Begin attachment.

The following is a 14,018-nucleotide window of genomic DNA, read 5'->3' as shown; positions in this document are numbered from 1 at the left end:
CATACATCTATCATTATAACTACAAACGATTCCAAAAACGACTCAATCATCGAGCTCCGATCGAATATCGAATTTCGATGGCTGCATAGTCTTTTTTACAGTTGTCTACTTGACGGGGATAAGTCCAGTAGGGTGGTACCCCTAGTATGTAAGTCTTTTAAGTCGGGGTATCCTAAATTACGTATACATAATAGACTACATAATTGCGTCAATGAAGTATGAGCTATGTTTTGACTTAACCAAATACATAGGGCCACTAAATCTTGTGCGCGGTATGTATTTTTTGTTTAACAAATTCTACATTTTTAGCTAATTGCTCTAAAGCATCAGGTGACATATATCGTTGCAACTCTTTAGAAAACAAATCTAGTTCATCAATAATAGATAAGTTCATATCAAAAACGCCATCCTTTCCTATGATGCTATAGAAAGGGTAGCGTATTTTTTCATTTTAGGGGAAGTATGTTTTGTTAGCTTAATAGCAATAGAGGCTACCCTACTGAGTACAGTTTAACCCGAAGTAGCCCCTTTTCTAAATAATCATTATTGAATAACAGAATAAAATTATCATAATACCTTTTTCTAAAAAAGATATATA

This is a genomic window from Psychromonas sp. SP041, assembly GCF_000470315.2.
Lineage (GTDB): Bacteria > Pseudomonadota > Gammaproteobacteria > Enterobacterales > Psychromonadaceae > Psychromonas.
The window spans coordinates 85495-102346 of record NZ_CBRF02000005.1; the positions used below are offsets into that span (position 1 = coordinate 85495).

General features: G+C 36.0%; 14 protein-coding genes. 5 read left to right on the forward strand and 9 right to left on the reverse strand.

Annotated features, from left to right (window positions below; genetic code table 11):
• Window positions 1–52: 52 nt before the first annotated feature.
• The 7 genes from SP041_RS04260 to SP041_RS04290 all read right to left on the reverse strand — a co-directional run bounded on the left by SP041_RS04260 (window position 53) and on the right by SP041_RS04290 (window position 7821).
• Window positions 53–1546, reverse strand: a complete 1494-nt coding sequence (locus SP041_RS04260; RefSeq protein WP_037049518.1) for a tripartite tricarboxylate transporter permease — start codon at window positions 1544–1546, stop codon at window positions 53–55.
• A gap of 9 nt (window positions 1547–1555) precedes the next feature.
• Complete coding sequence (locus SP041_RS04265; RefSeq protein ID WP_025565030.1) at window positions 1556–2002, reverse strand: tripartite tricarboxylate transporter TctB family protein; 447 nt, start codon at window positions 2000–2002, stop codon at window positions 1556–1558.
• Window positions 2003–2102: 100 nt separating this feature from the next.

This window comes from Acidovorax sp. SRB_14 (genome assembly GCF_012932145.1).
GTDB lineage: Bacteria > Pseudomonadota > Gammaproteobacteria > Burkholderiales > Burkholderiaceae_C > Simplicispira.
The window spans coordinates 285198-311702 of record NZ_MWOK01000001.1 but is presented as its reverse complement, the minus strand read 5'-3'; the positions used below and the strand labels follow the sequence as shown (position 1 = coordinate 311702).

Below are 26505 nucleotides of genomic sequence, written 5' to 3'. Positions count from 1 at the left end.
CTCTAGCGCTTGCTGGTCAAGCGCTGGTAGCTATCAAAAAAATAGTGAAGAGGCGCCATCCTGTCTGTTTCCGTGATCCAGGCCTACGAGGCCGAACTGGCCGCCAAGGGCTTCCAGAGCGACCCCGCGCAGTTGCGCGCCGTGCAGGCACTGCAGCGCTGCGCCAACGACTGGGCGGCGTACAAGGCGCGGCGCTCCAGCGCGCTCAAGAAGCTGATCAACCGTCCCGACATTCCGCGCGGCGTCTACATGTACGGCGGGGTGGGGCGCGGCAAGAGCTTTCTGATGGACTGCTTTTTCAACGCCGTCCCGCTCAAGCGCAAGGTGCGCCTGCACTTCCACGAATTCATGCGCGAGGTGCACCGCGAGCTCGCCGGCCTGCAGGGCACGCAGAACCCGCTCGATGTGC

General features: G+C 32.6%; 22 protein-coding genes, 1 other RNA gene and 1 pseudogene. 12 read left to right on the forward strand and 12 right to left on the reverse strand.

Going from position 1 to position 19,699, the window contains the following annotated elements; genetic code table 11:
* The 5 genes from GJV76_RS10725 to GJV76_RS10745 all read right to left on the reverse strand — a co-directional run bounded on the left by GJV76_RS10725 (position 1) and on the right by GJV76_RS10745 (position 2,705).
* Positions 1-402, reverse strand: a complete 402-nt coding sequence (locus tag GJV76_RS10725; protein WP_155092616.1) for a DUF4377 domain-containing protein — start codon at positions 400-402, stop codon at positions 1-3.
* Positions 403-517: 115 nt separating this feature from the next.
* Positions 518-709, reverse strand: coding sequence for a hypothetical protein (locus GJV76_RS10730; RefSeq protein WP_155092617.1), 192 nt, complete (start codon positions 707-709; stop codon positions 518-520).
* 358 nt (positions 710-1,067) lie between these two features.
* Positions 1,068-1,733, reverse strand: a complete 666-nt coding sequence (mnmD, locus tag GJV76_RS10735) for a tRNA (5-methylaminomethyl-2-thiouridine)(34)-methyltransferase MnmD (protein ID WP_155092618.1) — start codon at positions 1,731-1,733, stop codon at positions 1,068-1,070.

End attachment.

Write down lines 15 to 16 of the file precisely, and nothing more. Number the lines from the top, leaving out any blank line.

GTDB lineage: Bacteria > Pseudomonadota > Gammaproteobacteria > Burkholderiales > Burkholderiaceae_C > Simplicispira.
The window spans coordinates 285198-311702 of record NZ_MWOK01000001.1 but is presented as its reverse complement, the minus strand read 5'-3'; the positions used below and the strand labels follow the sequence as shown (position 1 = coordinate 311702).